Subject(s)
African Americans/ethnology , Aging/ethnology , COVID-19/ethnology , Health Services Accessibility/statistics & numerical data , Healthcare Disparities/statistics & numerical data , Quality of Health Care/statistics & numerical data , Racism/ethnology , Adolescent , Adult , Aged , Aged, 80 and over , COVID-19/mortality , Child , Child, Preschool , Female , Humans , Infant , Male , Middle Aged , Risk , United States/ethnology , Young Adult
5.
Oncotarget ; 11(46): 4201-4223, 2020 11 17.
Article in English | MEDLINE | ID: covidwho-948276

ABSTRACT

COVID-19 affects vulnerable populations including elderly individuals and patients with cancer. Natural Killer (NK) cells and innate-immune TRAIL suppress transformed and virally-infected cells. ACE2, and TMPRSS2 protease promote SARS-CoV-2 infectivity, while inflammatory cytokines IL-6, or G-CSF worsen COVID-19 severity. We show MEK inhibitors (MEKi) VS-6766, trametinib and selumetinib reduce ACE2 expression in human cells. In some human cells, remdesivir increases ACE2-promoter luciferase-reporter expression, ACE2 mRNA and protein, and ACE2 expression is attenuated by MEKi. In serum-deprived and stimulated cells treated with remdesivir and MEKi we observed correlations between pRB, pERK, and ACE2 expression further supporting role of proliferative state and MAPK pathway in ACE2 regulation. We show elevated cytokines in COVID-19-(+) patient plasma (N = 9) versus control (N = 11). TMPRSS2, inflammatory cytokines G-CSF, M-CSF, IL-1α, IL-6 and MCP-1 are suppressed by MEKi alone or with remdesivir. We observed MEKi stimulation of NK-cell killing of target-cells, without suppressing TRAIL-mediated cytotoxicity. Pseudotyped SARS-CoV-2 virus with a lentiviral core and SARS-CoV-2 D614 or G614 SPIKE (S) protein on its envelope infected human bronchial epithelial cells, small airway epithelial cells, or lung cancer cells and MEKi suppressed infectivity of the pseudovirus. We show a drug class-effect with MEKi to stimulate NK cells, inhibit inflammatory cytokines and block host-factors for SARS-CoV-2 infection leading also to suppression of SARS-CoV-2-S pseudovirus infection of human cells. MEKi may attenuate SARS-CoV-2 infection to allow immune responses and antiviral agents to control disease progression.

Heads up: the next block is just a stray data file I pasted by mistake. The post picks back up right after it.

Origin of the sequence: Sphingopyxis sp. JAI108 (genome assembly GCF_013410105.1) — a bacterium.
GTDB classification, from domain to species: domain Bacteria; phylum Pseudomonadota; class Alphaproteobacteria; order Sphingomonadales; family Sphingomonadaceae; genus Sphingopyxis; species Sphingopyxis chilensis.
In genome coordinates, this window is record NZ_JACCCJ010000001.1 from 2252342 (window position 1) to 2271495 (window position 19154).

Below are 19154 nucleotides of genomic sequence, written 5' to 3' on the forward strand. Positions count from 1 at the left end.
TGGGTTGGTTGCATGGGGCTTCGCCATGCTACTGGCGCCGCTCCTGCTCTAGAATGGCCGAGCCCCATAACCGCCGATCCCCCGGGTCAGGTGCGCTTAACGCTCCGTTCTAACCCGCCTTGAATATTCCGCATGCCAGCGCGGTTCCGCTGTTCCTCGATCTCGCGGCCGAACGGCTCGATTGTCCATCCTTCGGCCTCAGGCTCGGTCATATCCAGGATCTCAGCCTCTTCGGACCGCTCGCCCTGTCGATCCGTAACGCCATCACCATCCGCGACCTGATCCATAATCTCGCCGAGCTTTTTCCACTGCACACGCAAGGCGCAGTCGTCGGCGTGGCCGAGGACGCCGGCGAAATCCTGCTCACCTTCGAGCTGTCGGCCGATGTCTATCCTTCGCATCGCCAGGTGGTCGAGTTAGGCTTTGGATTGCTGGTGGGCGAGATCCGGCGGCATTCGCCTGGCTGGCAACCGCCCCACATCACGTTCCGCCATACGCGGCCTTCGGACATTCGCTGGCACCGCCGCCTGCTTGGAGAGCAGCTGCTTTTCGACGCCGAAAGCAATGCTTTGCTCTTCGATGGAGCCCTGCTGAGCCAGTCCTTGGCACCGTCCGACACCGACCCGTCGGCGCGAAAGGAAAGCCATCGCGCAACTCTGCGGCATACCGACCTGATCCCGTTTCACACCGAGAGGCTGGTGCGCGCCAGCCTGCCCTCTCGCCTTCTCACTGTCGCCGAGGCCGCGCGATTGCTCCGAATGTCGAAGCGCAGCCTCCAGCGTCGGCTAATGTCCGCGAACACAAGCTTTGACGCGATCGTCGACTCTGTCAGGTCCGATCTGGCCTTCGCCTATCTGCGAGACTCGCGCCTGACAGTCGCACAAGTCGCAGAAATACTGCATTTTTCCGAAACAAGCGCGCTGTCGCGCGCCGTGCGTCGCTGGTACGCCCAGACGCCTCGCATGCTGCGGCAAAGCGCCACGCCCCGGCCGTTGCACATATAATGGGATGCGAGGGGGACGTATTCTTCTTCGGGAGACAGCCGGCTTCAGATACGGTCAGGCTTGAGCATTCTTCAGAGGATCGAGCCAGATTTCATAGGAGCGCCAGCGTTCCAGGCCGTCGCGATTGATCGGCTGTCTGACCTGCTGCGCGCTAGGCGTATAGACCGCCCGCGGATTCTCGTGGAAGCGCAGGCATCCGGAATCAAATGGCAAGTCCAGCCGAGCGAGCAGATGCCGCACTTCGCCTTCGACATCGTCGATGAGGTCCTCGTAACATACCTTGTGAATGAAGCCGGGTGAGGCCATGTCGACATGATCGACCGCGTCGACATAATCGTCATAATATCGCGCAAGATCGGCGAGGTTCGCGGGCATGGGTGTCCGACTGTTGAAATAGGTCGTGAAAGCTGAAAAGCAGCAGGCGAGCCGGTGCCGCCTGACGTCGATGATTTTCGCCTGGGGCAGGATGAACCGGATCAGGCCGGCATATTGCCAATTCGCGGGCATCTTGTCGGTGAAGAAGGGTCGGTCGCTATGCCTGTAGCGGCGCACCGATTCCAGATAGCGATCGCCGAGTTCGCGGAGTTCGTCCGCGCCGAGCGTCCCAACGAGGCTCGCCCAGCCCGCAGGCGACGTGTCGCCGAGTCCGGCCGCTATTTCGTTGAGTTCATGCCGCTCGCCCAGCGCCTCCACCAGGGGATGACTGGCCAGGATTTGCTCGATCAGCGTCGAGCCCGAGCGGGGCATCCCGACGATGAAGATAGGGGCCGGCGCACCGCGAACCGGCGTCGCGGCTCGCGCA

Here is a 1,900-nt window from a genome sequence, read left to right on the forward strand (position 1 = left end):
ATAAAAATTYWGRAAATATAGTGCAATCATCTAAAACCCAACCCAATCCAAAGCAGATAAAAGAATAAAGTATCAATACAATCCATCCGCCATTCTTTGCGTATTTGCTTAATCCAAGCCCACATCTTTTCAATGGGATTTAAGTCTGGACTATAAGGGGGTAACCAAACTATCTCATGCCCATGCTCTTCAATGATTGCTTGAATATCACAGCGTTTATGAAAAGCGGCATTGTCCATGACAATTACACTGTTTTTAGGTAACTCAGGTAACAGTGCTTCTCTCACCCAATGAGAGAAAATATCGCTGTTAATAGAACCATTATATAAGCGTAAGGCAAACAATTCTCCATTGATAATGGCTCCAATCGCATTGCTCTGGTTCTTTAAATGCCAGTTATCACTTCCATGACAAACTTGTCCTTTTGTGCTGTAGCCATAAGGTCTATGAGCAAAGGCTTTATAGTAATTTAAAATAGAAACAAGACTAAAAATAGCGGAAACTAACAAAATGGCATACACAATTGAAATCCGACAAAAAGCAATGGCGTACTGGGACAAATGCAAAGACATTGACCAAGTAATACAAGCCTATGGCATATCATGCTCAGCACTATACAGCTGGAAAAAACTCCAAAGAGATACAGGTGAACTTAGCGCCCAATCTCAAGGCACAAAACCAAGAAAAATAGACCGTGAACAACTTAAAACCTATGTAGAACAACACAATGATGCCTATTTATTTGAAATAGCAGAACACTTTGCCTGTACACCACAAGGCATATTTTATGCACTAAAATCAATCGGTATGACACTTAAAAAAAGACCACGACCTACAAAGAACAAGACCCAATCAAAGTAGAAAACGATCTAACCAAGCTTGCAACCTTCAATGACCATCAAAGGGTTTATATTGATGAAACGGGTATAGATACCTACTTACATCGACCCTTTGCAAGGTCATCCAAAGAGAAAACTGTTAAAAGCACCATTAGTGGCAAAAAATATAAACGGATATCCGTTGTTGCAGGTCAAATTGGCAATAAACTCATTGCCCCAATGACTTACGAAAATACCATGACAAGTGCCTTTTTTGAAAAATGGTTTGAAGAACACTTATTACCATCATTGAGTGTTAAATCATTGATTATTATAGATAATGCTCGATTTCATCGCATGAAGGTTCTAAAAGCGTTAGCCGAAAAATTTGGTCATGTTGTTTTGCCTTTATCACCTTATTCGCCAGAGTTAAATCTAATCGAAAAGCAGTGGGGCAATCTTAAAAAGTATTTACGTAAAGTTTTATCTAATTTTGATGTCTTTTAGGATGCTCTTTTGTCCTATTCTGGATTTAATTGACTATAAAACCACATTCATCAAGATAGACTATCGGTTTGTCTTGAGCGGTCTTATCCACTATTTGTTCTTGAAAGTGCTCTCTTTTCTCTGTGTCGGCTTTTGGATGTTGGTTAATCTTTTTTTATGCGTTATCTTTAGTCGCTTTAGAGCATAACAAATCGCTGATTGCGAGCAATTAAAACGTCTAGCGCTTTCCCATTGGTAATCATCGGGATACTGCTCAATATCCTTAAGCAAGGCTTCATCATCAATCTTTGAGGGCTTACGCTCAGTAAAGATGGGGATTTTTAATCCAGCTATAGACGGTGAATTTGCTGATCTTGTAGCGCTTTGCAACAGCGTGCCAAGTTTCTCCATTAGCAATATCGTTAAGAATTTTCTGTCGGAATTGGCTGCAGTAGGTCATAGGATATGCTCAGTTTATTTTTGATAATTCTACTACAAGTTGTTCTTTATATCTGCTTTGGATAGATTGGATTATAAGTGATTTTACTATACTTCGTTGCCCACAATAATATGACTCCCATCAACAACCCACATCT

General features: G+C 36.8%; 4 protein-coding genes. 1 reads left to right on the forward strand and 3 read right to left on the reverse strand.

6.
Ann Glob Health ; 86(1): 70, 2020 06 29.
Article in English | MEDLINE | ID: covidwho-648198

ABSTRACT